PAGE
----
The Trouble With Watts – Efficiency

One of the problems with using the number of watts consumed to produce a particular output of another form of energy (light, motion, heat, etc) is that there are always losses when one form of energy is converted to another.  Although the law of conservation of energy always applies, energy lost in conversion to other forms of energy is not always obvious.  Let’s consider devices that convert electrical energy into light as an example.

There is no better example of the trouble with watts than we see in the lighting industry today.  When Thomas Edison invented the first practical incandescent light bulb, he rated his bulbs in candlepower.  In his wisdom, he knew that the “deliverable” was the amount of light produced.  Also in his wisdom, however, he knew that the customer would use a certain amount of energy to produce that light – – and guess who provided the energy.  He quoted new lighting installations based on so many light fixtures each providing the equivalent light of so many candles as it was the amount of light produced that was important to the potential buyer.  As time passed, the candlepower rating gave way to watts as a way to rate light bulbs.  Although I have not been able to find a clear explanation of why this happened, I suspect that the cost of electricity had something to do with it.  Knowing the rate of energy consumption of each bulb provided a way to determine how much energy would be used overall.  This determination, of course, would allow for the time that each bulb would be illuminated and could be converted directly into cost.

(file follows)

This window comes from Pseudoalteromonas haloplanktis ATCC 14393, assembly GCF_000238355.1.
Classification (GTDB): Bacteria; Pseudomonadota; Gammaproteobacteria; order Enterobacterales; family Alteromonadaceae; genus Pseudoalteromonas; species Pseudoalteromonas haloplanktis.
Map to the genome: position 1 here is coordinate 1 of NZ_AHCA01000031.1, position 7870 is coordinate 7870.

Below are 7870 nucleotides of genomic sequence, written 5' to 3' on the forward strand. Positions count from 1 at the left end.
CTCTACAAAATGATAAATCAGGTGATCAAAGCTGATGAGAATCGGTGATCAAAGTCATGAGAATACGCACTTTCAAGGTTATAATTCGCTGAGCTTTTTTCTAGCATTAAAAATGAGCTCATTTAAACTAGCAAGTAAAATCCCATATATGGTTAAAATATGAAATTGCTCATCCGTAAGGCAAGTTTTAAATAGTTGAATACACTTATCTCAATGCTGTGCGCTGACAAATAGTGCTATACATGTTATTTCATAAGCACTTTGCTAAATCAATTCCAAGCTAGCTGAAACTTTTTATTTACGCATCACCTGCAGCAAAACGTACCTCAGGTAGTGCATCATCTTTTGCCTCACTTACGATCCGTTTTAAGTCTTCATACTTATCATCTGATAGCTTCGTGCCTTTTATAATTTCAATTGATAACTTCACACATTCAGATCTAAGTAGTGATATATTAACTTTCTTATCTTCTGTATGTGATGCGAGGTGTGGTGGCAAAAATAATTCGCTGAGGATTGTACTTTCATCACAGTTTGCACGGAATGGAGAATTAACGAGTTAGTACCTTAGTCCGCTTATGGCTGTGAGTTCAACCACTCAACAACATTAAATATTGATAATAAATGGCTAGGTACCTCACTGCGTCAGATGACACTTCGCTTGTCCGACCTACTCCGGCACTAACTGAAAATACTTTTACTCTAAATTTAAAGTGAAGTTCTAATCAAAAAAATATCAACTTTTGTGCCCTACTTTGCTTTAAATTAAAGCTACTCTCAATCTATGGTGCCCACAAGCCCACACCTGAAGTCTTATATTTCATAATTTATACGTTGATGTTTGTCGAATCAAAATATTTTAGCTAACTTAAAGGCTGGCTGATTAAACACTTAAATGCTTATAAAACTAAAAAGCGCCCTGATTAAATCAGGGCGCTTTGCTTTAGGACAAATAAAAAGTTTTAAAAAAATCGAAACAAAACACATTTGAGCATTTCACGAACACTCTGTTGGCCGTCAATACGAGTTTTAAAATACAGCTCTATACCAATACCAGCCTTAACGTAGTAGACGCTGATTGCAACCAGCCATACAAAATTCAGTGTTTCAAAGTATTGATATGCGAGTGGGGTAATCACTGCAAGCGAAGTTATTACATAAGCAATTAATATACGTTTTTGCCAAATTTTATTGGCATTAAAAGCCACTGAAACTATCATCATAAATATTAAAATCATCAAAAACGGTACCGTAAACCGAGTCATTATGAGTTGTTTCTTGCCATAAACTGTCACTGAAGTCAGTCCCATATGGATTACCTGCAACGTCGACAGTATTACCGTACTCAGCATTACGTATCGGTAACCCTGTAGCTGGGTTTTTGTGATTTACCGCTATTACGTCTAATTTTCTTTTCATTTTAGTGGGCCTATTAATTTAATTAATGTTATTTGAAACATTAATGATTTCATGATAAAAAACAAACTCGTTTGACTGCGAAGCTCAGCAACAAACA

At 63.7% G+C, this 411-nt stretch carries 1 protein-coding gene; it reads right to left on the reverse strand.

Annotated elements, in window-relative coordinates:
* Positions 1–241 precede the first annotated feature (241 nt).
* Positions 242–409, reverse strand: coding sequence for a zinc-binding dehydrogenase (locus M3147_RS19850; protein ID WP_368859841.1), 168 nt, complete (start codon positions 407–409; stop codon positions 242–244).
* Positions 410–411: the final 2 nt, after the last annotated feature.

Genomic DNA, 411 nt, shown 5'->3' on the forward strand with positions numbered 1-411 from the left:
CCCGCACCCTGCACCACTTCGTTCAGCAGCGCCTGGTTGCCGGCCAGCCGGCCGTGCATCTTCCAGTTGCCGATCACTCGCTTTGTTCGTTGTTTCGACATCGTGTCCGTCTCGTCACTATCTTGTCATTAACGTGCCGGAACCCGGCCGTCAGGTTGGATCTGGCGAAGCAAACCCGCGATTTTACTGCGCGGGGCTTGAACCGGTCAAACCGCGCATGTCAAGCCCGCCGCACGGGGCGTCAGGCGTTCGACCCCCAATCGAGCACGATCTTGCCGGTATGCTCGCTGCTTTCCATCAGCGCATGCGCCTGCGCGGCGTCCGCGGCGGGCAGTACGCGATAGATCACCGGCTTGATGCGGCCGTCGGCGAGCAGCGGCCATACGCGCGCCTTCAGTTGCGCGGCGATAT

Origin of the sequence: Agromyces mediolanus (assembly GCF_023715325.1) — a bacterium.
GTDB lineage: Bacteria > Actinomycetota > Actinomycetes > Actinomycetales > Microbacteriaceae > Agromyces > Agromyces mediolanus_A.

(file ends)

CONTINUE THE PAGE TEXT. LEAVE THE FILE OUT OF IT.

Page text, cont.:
Despite his best efforts, Edison’s first light bulbs were not very efficient.  It takes a lot of energy to heat a piece of carbonized bamboo to incandescence with a lot of the energy ending up as heat.  Over the years, there were continued efforts to produce more light using less energy.  Over time, the efficiency of the light bulb did improve but, having become a convention, watts remained the way of expressing the light output capacity of a light bulb.  In simple terms, a 60 watt light bulb, for example, became a bit brighter with each improvement.  The changes in efficiency were not huge so people were happy to continue to use watts as a way to, indirectly, define the brightness of a light bulb.

In more recent years, starting with the invention of the fluorescent bulb, improvements in efficiency became significant enough to begin the downfall of the watt as a means to express the brightness of a light source.  At first, the unique design of fluorescent lamps (tubes instead of bulbs) provided enough distinction that the inequality of watts vs. brightness wasn’t an issue.  However, as technology advanced even further to light emitting diode light sources and fluorescent lamps took on a form emulating that of the incandescent bulb, the inequity in the relationship between watts and brightness became so significant that a new way had to be found to express the brightness of a light source that was not linked to its energy consumption.  As a result, light bulbs today are rated in lumens with watts being used as an indication of efficiency.  One lumen is defined the amount of light that falls on a one square foot area at a distance of one foot from a burning candle (right back to Edison).  Now, instead of shopping for a 60 watt light bulb (for example) we shop for a light source that produces a certain number (or range) of lumens.  The following chart shows some approximate ranges for comparison.

Light Bulb Watt Equivalents Revised

Watts have given way to lumens as a way of specifying light sources.  But this is just one problem with watts.  Others will be discussed in upcoming blogs.

–  FJF  –

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